Anyone who claims to have come of age in Cork during the 1980s and 1990s will have at least one story about Kenny Lee, the businessman, promoter and impresario whose death at the age of 84 was announced earlier this week.
Kenny was a forward-thinking presence in Cork entertainment circles for decades and his name is associated with some of the best-known and colourful nightclubs in the city’s recent history, The Pav and Bogarts among them. But it was as the hands-on chief at Spiders – the sprawling complex on Hanover Street that was later developed as Cubins – that he was at his most visible. Indeed there isn’t a fifty-something male in the greater Cork city area who wasn’t refused admission to Spiders by the man himself, often on the most spurious of grounds. Like being flutered or having your woolly cardigan tucked incorrectly into your Bowie pants.
The nightclub scene in Cork city sparked into life during the early 1970s once the country’s licencing laws were loosened up, the influence of television had extended and the clout of the showbands had been usurped by the arrival of a far more mobile – and cheaper – alternative: the disc jockey. And it was in this world that Kenny Lee became a lead architect. This aspect of local social history is worth a thesis in its own right and God help whoever is charged with clearing it legally for publication. But in as much as the lucrative dancehall beat made household names from owners and show-runners like Murt and Jerry Lucey and Peter Prendergast, those who ran Cork’s night-time entertainment circus in the 1980s were often as well-known as the premises they ran. But I don’t think any of them were ever better known than Kenny Lee, whose formidable reputation and slick personality preceded him: he struck the fear of God into many the saucy feen.
In this writer’s mind, Kenny will forever and always be associated with Spiders, which was like a finishing school for those who’d completed their primary education at the feral disco in Saint Francis’s Hall. You’d often hear Kenny’s name taken in vain by some of the cooler cohort and, in the strictly monochrome years that dominated the 1980s, he walked the walk like he talked the talk. He was a grandmaster of flash and was always decked out to impress. He’d regularly park-up right outside Spiders in his flash motor, often replete in top-of-the-range threads and dripping in bling. In his pomp he looked like a cross between Travolta’s Tony Manero and Paulie Walnuts from The Sopranos while acting like Cork’s own Saint Peter. Access beyond those pearly gates and imposing doors often took far more than the odd plenary indulgence or corporal work of mercy.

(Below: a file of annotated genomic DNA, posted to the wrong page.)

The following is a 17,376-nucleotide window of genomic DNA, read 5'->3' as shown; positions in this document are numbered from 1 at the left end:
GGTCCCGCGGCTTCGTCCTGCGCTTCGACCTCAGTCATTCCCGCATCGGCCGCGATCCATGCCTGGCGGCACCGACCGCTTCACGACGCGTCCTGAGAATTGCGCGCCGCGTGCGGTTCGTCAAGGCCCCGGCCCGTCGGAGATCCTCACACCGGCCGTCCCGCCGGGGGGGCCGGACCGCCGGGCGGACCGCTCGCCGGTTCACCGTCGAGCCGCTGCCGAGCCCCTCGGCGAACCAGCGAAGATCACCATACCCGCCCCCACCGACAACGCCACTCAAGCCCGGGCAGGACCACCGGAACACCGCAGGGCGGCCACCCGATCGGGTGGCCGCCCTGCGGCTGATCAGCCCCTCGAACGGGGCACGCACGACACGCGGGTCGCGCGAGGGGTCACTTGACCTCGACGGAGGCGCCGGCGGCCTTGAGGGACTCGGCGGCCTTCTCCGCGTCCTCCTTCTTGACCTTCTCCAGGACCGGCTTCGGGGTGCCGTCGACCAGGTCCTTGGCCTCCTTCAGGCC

And it’s fair to say that Kenny ran a series of excellent shops too, even if the shifting, slobbering and scutting in Spiders was often on a par with anything seen during the last days of the Roman Empire. The duty jocks – several of them on night-release from the city’s fledgling pirate radio stations – would manfully play through the hits du jour but when the night needed a decent kicking into a different gear, Kenny would often take the mic himself and manoeuvre things back onto track. To ensure that not every spotty teenage oik went home empty-handed [‘I suppose a jag is out of the question?’], Kenny would announce a series of spot prizes that he’d award to the best dancers on the floor. For those fleet-of-foot young swains unsuccessfully chasing their end, there was often a consolation of sorts to be mined from Kenny’s treasure trove: ‘You can win a fiver… or a holiday in Ibiza’, he’d inform the revellers.
But Spiders wasn’t purely a pulling palace either. True to form, and in keeping with Kenny’s own sense of adventure, the club also ran a series of infrequent live shows by some of Ireland’s better young groups and I can recall a couple of cracking live shows there by the likes of Blue in Heaven and The Stars of Heaven, as well as some of the city’s most ambitious laboratory experiments. At which, unlike the club’s regular disco nights, most of the poses were struck on the stage and not around the alcoves and crannies.
Kenny Lee straddled several generations of live musicians and every genre of popular music known to man. He was a contemporary of Joe McCarthy and Sean Lucey of The Dixies and, like them, he attended the North Monastery school on the northside of the city. So it was more than mere co-incidence when, with most of his peers facing into retirements, he formed a late-stage relationship with the Dublin-based promoter, Peter Aiken. It was with Aiken that he worked on the ‘Live at the Marquee’ series of high-profile shows in Cork during the Autumn of his career. Peter Aiken’s own father, Jim, is the Armagh-born promoter who became the most influential figure in live Irish entertainment during the 1970s and 80s. Like Kenny Lee, he is another of those who were born in the 1930s and went on to cut their entrepreneurial chops as they developed the country’s live circuit out of all recognition in the post-dancehall era.
Kenny Lee was never a national figure, nor did he ever aspire to being one. The closest he got to enjoying a nationwide profile was off the back of a long-running legal action with the Revenue Commissioners that was concluded in 2021 and that ran for the guts of a decade. But to those of us who grew up in Cork during the 1970s and 1980s, he was the man who held the keys to the kingdom, the king of clubs. In any self-respecting history of popular entertainment in Cork, his name will resonate loudly: Kenny Lee made his contribution and its one that will be recalled fondly.